When we moved into our house there was a "beware of dog" sign on our fence. We've never taken it down. Anyone that's met our dog knows that the only thing you need to beware of is that she'll most likely lick you. And maybe stand on your foot. And she's heavy. She's a good playful puppy.
However, apparently, the power company has been bitten too many times, because they won't read our meter now that Audrey stays out all day. It took me a while to figure it out. I'd get a bill due the 27th and schedule it to be paid. Then the 24th, I'd get another one in the mail for a different amount. I called and they told me it was because they had done an estimated read then corrected it. ok. whatever. The next month, Rob didn't get the mail the day that the card came requesting us to read the meter for them and mail it back. Oh, I get it. So I called for the right amount. This month, I got annoyed and called them again to ask if there was any way around this whole bill confusion thing. Happily, I got a simple answer. They can install a new meter which can be read from the street. For free. yippee! sign me up.
So today, I got a call that they were at the house ready to install. That was fast. I think I only talked to them on Monday. And I was under the impression that I'd have to be there, but they said no, so even better. After a while, I hadn't heard from them again, I assumed everything had gone alright and it was safe to let Rob know about it. If I had told him before, he would have worried about it and bothered me about whether I'd made the right decision or not, and all kinds of annoying crap. Then he'd have insisted on going home to make sure they didn't accidentally let the dog out ot something stupid like that. He's the type of person who will warn you not to park in someone else's driveway, because your car might catch fire and then they would sue you (or something equally ridiculus) (of course, he's also the type of person that would have a car that was likely to catch fire) (in fact he carried around a fire extinguisher in his car for a while and actually used it a couple times) (can I be any farther from the subject?) So anyway, I hadn't told him, and then I did, and all was well because it was over. And he was happy he hadn't had to deal with it.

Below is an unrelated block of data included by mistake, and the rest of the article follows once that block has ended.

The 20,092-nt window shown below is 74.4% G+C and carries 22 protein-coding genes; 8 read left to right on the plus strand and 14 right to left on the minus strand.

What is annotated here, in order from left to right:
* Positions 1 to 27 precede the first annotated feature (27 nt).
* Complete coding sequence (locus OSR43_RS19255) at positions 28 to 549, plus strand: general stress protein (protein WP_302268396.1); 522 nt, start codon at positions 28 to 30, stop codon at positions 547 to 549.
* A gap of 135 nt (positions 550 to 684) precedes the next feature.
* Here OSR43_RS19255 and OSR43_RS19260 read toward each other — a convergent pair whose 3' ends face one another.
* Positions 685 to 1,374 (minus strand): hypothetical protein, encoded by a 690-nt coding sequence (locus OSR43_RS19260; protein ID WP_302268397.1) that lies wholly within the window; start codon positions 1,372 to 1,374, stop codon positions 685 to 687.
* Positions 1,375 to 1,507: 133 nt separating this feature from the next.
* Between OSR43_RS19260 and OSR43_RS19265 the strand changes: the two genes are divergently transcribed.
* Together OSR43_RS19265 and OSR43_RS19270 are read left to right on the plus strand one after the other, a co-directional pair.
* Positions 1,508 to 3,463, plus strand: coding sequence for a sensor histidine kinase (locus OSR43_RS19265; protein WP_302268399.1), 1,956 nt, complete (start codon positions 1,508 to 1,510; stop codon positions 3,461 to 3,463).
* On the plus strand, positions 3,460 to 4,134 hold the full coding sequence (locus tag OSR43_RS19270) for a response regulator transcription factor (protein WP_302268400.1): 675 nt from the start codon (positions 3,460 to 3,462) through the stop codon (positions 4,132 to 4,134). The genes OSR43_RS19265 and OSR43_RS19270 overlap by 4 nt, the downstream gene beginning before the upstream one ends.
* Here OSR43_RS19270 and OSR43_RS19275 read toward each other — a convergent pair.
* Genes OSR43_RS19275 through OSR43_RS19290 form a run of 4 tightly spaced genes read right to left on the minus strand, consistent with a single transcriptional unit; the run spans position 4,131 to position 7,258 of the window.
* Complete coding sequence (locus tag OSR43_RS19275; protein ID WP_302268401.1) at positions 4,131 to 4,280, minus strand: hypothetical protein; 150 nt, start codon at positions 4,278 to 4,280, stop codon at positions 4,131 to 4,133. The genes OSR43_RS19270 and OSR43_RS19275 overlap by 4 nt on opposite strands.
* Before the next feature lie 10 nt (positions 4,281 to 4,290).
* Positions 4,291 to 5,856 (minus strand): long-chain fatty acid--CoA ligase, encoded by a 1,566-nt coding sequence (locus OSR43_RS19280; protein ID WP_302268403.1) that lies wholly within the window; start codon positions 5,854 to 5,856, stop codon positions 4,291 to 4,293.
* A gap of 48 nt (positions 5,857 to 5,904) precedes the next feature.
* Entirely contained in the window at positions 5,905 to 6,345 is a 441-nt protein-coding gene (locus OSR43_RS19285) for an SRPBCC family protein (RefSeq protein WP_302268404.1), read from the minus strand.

And then 30 minutes later I got a phone call saying there was a problem. Please please don't tell me that Audrey bit someone after I told them to go on in the backyard. Nope. The conduit that holds the wires leading up to the meter had settled. ok...? Which meant that the wire inside that conduit was being pulled. ok...? And when that happens, the wire inside sometimes breaks. And then when they pull out the old meter, sparks fly and an electrician has to come fix it before they'll turn the power back on. crap.
So I made a flying trip home to look at the box when they opened it and hope to hell that nothing was broken. and for once, it worked out! The wires were pulled tight, but not broken. They threw a new meter on and I got to come back to work. It was all horribly, wonderfully uneventful. pshew!
But the funny thing was that the men who were called out to fix my meter, because the meter guy refused to read it, because of the dog in the backyard? Were playing fetch with her when I got there. I guess the repairmen are dog people and the meter reader isn't.
I hate fundraisers. I used to do them in school, and I was always the one lusting after some un-obtainable prize and my mom would be scrambling to find something worthwhile to stockpile (cards, wrapping paper, etc) so that I wouldn't be disappointed. Now I have to deal with fundraisers for my kid.
I know! She's only 4. What the heck does the dance school need a fundraiser for?
But this type of fundraiser I can do. Candy bars sell like, well, like chocolate around work. All I have to do is set them out and wait. None of that door-to-door selling crap that is to time-consuming and annoying and possibly dangerous (It pained me to write that last adjective. I hate worrying about shit like that. so I just don't. bah). In fact, it's just easier to bring them all to work, and not even let Ally know "she" is selling them. This way she doesn't ask to eat them all the time.
We're also supposed to sell these "Smart Cards". These things are awesome. For only $10 you can get a little card good for an entire year. It has all kinds of good deals on it for stuff like BOGO free at McDonalds, and PapaJohns, and Burger King. We sold them last year and that little card has saved me serious dollars over the year. And of course, Ally doesn't know we're selling these either.